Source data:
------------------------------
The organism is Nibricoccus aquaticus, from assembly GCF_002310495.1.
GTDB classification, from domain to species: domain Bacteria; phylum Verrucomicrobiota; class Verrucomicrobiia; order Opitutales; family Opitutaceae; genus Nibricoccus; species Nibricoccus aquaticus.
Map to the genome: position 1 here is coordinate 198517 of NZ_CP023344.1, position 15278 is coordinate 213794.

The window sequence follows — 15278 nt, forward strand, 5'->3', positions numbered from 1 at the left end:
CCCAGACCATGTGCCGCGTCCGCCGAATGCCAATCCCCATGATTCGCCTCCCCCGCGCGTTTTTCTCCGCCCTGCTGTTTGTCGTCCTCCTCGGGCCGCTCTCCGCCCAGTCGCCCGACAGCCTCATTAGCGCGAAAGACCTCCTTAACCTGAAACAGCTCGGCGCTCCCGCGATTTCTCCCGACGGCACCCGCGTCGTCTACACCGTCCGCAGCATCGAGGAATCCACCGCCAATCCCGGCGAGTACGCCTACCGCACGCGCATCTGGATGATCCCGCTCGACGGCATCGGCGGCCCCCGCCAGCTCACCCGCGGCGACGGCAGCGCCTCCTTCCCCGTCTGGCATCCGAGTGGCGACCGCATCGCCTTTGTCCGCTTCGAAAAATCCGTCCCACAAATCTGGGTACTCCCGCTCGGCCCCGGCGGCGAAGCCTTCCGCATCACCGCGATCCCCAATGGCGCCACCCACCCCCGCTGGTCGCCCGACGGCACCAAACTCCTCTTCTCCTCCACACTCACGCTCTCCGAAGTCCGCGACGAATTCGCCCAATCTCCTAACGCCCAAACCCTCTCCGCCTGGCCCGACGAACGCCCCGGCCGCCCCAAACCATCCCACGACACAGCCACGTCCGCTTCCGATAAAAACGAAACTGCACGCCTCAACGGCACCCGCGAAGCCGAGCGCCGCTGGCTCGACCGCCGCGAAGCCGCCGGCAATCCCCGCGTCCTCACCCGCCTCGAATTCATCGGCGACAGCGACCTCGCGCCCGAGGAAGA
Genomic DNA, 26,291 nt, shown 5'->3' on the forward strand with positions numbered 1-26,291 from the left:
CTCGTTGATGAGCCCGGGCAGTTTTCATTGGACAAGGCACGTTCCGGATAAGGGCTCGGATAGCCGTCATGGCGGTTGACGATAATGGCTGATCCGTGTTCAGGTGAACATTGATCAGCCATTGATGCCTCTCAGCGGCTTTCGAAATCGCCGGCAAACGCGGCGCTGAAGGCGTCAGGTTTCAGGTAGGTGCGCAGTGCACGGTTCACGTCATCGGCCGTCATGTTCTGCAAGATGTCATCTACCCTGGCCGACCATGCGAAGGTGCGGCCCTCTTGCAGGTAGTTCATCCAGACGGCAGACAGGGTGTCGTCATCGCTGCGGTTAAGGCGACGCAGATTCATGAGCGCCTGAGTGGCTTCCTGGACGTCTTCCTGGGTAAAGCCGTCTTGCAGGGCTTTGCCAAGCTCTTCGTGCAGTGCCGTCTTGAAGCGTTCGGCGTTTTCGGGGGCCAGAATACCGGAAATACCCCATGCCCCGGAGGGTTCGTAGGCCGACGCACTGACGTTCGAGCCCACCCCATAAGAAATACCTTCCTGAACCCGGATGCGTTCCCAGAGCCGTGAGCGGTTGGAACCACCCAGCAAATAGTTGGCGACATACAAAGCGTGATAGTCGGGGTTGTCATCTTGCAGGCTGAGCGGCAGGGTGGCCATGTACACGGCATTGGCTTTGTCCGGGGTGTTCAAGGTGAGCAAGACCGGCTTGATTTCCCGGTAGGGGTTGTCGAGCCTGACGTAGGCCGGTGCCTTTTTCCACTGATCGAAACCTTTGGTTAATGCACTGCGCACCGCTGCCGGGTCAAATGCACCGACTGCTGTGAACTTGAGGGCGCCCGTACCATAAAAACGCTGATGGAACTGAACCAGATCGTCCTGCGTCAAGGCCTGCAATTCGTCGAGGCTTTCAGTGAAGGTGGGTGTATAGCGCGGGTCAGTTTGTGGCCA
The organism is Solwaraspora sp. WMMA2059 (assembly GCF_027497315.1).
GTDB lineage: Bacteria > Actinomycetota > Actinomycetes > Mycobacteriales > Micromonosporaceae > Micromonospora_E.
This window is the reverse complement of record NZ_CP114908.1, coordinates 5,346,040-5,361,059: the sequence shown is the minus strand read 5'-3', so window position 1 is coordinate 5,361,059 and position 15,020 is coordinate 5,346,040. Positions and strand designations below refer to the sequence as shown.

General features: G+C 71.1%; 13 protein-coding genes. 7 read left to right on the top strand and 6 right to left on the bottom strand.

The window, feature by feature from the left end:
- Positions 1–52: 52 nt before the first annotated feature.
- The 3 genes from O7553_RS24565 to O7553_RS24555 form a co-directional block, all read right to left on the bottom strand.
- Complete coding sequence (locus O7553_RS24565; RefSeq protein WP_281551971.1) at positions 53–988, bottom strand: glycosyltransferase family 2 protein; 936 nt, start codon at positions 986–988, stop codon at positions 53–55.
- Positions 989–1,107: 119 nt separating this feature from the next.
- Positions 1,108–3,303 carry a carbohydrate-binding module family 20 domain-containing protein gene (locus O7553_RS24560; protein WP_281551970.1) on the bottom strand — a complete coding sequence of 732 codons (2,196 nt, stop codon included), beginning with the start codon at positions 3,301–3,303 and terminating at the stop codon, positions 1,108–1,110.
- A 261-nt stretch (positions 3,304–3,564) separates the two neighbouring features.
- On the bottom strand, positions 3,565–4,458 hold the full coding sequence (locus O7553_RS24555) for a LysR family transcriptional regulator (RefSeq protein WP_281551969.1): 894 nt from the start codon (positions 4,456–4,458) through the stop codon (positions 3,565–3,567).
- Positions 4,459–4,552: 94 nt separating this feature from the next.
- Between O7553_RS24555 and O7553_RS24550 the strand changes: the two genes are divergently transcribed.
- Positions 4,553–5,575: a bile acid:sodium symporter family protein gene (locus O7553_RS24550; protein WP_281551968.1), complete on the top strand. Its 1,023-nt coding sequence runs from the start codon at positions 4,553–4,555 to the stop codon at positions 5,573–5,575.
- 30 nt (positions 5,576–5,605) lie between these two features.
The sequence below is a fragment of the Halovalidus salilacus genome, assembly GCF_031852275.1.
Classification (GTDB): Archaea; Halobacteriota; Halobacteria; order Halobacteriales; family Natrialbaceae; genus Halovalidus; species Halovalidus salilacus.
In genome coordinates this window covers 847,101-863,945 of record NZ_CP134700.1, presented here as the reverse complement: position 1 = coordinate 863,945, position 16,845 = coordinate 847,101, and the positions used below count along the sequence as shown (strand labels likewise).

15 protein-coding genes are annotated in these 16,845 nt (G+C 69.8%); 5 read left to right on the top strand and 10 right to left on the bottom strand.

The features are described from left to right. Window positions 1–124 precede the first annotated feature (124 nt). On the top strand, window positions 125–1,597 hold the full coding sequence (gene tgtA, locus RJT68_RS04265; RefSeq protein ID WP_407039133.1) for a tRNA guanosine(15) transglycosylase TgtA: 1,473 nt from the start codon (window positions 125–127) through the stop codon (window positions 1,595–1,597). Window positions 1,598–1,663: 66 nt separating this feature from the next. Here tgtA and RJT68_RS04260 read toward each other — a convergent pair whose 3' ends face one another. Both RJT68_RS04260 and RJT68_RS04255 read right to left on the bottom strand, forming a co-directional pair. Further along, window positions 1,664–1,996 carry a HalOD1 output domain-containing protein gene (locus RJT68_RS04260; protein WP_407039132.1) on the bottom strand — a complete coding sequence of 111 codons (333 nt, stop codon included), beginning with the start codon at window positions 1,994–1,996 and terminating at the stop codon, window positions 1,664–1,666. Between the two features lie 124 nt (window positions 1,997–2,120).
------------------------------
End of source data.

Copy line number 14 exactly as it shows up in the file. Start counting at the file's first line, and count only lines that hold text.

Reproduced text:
- The 3 genes from O7553_RS24565 to O7553_RS24555 form a co-directional block, all read right to left on the bottom strand.